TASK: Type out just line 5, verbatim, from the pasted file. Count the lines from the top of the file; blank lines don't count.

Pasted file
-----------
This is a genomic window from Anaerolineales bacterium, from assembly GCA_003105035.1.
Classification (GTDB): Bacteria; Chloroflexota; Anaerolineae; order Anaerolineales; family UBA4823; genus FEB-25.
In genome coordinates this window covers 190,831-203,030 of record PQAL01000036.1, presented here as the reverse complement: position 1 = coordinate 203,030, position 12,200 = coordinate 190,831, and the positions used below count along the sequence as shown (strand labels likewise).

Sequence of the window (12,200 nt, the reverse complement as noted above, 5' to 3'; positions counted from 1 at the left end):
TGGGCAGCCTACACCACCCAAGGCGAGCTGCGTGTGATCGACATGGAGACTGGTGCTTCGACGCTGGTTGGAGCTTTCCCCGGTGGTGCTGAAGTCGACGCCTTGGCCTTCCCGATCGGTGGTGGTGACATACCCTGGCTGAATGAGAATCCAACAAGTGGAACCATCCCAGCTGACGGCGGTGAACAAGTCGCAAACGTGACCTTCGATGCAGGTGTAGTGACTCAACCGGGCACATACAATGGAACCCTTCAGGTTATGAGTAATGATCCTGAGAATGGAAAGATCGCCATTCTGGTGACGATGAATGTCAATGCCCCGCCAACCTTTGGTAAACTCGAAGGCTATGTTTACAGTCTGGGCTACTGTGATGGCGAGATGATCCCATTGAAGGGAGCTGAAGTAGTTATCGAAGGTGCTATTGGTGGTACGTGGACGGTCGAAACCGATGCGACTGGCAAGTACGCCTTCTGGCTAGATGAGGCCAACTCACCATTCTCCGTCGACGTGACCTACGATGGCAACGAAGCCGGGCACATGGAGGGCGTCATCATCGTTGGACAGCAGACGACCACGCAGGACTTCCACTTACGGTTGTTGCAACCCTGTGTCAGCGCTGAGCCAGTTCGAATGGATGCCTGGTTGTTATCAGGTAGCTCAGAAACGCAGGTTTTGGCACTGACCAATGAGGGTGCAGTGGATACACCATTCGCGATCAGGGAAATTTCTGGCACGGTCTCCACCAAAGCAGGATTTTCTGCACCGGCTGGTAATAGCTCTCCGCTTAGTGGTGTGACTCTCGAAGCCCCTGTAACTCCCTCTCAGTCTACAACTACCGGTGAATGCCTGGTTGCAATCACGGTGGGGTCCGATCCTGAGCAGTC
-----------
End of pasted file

TGGGCAGCCTACACCACCCAAGGCGAGCTGCGTGTGATCGACATGGAGACTGGTGCTTCGACGCTGGTTGGAGCTTTCCCCGGTGGTGCTGAAGTCGACGCCTTGGCCTTCCCGATCGGTGGTGGTGACATACCCTGGCTGAATGAGAATCCAACAAGTGGAACCATCCCAGCTGACGGCGGTGAACAAGTCGCAAACGTGACCTTCGATGCAGGTGTAGTGACTCAACCGGGCACATACAATGGAACCCTTCAGGTTATGAGTAATGATCCTGAGAATGGAAAGATCGCCATTCTGGTGACGATGAATGTCAATGCCCCGCCAACCTTTGGTAAACTCGAAGGCTATGTTTACAGTCTGGGCTACTGTGATGGCGAGATGATCCCATTGAAGGGAGCTGAAGTAGTTATCGAAGGTGCTATTGGTGGTACGTGGACGGTCGAAACCGATGCGACTGGCAAGTACGCCTTCTGGCTAGATGAGGCCAACTCACCATTCTCCGTCGACGTGACCTACGATGGCAACGAAGCCGGGCACATGGAGGGCGTCATCATCGTTGGACAGCAGACGACCACGCAGGACTTCCACTTACGGTTGTTGCAACCCTGTGTCAGCGCTGAGCCAGTTCGAATGGATGCCTGGTTGTTATCAGGTAGCTCAGAAACGCAGGTTTTGGCACTGACCAATGAGGGTGCAGTGGATACACCATTCGCGATCAGGGAAATTTCTGGCACGGTCTCCACCAAAGCAGGATTTTCTGCACCGGCTGGTAATAGCTCTCCGCTTAGTGGTGTGACTCTCGAAGCCCCTGTAACTCCCTCTCAGTCTACAACTACCGGTGAATGCCTGGTTGCAATCACGGTGGGGTCCGATCCTGAGCAGTC